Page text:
The late style of Guston is about the freedom to denote what comes across a creative person’s mind, fancy, fears, imagination. In that respect, he is not different from the other Philip, his contemporary, Philip Roth, the writer who, like the painter, lived in Woodstock, and with whom the painter “forged a close friendship.” In the writings of Philip Roth, particularly in his novel, Portnoy’s Complaint, the Jewish-American author punctures the standard norms of ‘fiction.’ The language, structure, speed and frankness of the narrative is utterly uncommon – actually as unexpected as Philip Guston’s move to make figurative imagery in a freaky, free and feverish tone in the last decade of his creative life.

Like Roth’s books, Guston’s paintings dig deep into the solitude of being. Philip Roth, in an essay Pictures by Guston, deciphers the painter’s surge “to paint into nightmares that were imperishable.” The same nightmares had haunted Franz Kafka, Samuel Beckett – and Philip Roth. In the case of Guston, the nightmare or anxiety is delineated – like a caricature, thus enhancing its brutality – with a “cigar-smoking Klansmen painting self-portraits in hideaways cluttered with shoes and clocks” (The Studio, 1969), or against a vent (By the Window, 1969).

The last body of work, aptly and impressively represented at the Tate Modern, is about the nightmare, a state of being that does not depend on any time of clock. You can identify with the feeling of desolation, disbanded-ness, disorientation in the large canvases produced by Guston. Crowded and intertwined forms on a horizon line (Wharf, 1976), a ladder against the water level (The Ladder, 1978), the painter lying in the bed and smoking with a tray filled with cakes and other edibles, along with paint cans, brushes, boots and a bulb (Painting, Smoking, Eating, 1973). Borrowing a phrase from Roth, “In a sense one can find Guston in his American surroundings,” but “this popular imagery of a shallow reality Philip imbued with such a weight of personal sorrow and artistic urgency as to shape in painting a new American landscape of terror.”

One feels that like Franz Kafka, Philip Guston also introduces a universe of unease where nothing happens, nothing is certain and nothing is known, not even the characters (Joseph K, and the land surveyor K from Kafka’s books, or a figure concealed under a white hood in Guston’s painting). The world fabricated by Guston, which seems caricature-like, in its essence is painful, alienated and nihilistic. Exposed to the fate drawn by the Creator; alluded to in his painting, The Line, 1978, with a huge hand emerging from the cloud and inscribing a line. The religious and cultural overtones cannot be neglected in the painter’s background of “growing up in an immigrant Jewish family,” so shoes appearing in his work may relate to the Holocaust, in which only dresses and shoes of the victims survived. Just the fact that majority of these characters, situations and objects, like a steaming teapot (Kettle 1978), a hat (Hat, 1976), or the fire (Flame, 1979) as well as cars, beds, the studio, and the protagonist, are daubed in the modulating shades of reds, suggests Philip Guston’s reminding of death.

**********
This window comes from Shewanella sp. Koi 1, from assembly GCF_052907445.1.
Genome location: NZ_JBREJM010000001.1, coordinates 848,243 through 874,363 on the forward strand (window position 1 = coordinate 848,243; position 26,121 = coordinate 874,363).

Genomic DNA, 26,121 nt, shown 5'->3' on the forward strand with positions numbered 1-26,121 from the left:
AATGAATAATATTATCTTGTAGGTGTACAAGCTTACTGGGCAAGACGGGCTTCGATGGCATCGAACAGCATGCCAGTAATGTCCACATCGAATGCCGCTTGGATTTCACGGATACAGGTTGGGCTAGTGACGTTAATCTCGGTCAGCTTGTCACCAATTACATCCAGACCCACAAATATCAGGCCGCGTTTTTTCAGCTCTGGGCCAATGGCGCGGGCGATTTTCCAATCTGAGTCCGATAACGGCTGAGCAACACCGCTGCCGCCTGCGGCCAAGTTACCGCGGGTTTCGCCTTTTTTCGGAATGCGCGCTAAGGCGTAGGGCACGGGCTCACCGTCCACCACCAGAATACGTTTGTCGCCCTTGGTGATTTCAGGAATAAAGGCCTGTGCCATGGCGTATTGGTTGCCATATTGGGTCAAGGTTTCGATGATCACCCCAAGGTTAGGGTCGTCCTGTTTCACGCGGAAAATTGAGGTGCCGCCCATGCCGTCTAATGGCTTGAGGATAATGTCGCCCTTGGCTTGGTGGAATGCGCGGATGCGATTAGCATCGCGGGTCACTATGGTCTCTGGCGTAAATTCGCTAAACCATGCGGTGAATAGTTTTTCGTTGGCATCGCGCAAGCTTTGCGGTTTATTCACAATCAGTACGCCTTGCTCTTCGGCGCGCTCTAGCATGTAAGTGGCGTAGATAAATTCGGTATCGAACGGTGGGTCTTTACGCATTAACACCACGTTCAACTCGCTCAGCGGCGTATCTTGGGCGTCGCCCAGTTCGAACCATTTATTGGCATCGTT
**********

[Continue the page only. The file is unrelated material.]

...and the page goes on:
Of a painter who died in 1980, but who was heir to a community that suffered the Holocaust, and a history marred by displacement, persecution, inquisition. Thus the unidentifiable person, who could be from our times, but due to a hood – could be from any other era, is daubed in varying intensities and variations of pinks, reds, crimsons, which are colours, but deep down are about the tint underneath our skin. Paul Auster, another Jewish American author, states in his novel Oracle Night, “We excreted autumn and winter colours, but running invisibly through our veins, the very stuff that kept us alive, was the crimson of a mad artist – a red as brilliant as fresh paint.”

The writer is an art critic based in Lahore

Painting doom and gloom